Your LLC will be subject to state rules if it has employees—even if the employees are also members.
All new hires must be reported within 20 days of hire to the Washington State Division of Child Support.
You may have to pay unemployment insurance.
Most employers are required to carry workers' compensation insurance.
You will be subject to both state taxes and federal income taxes. This is a job for your accountant, but here is a brief outline of your tax obligations.
You will be subject to both federal withholding tax if you have employees and, of course, to business income taxation.
LLCs also have very specific requirements for filing taxes. You may choose one of several different tax designations for your LLC, including C or S Corporation, partnership, or pass-through organization with personal liability for the members. Consult with your accountant for the best approach.
You must file to receive an IRS Federal Employer Identification Number (FEIN) on the Internal Revenue Service website if you will have employees. You must also apply for your FEIN if the LLC has more than one member. You will be subject to all federal tax-withholding rules.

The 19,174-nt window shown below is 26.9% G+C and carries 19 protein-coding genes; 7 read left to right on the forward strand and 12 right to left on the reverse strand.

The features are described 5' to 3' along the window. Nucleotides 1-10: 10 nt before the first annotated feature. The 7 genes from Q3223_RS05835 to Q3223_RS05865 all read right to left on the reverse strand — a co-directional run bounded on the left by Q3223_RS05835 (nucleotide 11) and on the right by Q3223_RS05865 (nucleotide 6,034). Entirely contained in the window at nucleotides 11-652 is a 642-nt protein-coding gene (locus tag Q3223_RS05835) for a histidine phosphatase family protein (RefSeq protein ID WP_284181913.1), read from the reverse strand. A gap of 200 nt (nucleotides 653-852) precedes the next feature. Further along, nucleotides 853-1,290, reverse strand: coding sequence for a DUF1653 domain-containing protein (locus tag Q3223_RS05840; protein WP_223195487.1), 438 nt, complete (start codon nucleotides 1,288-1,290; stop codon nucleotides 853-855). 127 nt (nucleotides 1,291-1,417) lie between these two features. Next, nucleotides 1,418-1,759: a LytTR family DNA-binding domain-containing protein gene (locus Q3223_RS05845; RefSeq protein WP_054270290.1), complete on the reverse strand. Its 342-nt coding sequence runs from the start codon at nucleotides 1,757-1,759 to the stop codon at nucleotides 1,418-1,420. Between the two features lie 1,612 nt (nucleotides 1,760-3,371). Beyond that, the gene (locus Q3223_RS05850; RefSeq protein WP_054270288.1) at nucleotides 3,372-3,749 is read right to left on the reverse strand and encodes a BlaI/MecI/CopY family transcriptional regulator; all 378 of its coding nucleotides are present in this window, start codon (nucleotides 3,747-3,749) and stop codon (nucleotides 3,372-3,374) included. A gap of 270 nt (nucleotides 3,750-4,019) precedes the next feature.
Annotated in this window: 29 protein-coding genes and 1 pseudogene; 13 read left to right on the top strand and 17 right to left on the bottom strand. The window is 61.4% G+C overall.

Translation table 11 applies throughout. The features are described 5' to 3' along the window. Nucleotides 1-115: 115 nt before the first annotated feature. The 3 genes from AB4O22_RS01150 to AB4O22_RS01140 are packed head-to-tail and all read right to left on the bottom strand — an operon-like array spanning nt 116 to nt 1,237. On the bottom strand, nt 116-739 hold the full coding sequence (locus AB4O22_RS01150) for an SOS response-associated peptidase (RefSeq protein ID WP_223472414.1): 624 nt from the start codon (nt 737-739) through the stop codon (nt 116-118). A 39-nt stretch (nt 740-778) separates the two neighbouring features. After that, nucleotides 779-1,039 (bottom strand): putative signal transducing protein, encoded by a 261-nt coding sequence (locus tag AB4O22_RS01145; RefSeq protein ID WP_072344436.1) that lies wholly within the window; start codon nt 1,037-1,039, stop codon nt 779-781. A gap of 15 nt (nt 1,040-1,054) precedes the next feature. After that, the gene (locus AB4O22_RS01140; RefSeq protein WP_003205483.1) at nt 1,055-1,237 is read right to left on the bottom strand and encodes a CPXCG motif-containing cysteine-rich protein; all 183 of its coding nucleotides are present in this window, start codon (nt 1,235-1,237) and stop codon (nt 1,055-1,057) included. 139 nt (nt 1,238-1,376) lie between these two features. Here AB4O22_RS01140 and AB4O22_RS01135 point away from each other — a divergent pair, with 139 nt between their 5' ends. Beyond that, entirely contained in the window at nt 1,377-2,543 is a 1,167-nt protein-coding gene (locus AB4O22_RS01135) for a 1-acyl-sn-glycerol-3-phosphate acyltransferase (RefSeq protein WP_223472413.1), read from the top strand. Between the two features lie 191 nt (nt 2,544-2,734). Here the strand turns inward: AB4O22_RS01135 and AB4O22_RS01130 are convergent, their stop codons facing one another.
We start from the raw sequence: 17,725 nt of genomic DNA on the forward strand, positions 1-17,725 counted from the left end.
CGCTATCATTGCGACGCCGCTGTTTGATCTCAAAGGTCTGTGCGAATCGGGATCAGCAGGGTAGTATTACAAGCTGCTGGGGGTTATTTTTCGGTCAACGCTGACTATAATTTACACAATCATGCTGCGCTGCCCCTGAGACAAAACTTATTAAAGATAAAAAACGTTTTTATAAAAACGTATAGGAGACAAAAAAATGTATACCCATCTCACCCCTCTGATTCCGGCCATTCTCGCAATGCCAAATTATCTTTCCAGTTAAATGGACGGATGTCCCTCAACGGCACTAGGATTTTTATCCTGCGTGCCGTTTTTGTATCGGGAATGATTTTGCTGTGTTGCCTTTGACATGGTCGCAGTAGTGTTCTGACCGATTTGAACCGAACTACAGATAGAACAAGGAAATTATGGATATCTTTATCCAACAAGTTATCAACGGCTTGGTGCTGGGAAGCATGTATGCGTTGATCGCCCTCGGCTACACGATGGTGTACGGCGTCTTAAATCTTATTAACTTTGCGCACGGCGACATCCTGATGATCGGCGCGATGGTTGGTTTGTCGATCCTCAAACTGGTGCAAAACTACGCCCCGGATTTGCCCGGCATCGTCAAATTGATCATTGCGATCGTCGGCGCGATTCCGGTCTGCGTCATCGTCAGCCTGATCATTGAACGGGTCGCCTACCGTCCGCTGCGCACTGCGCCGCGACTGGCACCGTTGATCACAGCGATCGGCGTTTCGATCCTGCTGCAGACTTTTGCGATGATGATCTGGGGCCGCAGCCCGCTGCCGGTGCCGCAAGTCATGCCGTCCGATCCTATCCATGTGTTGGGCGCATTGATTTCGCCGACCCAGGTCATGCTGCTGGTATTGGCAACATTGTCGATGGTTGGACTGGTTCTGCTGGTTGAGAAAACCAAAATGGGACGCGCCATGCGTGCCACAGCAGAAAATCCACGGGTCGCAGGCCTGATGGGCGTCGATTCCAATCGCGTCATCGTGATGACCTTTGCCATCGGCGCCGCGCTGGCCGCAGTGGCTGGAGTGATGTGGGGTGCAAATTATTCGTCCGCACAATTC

Washington State Business Taxes
Once you obtain, your federal EIN, you then must obtain your state EIN.
Washington State does not have personal or corporate income tax. However, LLCs that engage in business in the state are subject to Washington State business and occupation (B&O) tax, which is determined by the business's gross receipts.
If your company sells goods and collects sales tax, you'll likely have to register with the Washington State Department of Revenue.
Initial and Annual Reports
Want Help Forming an LLC in Washington State
Fortunately, forming an LLC can be a straightforward process with FindLaw’s Business Formation Service. If your needs require expertise, look no further than to an experienced legal professional who can give you legal advice. Get help from a business organizations attorney in your area today.
You Don’t Have To Solve This on Your Own – Get a Lawyer’s Help
Meeting with a lawyer can help you understand your options and how to best protect your rights. Visit our attorney directory to find a lawyer near you who can help.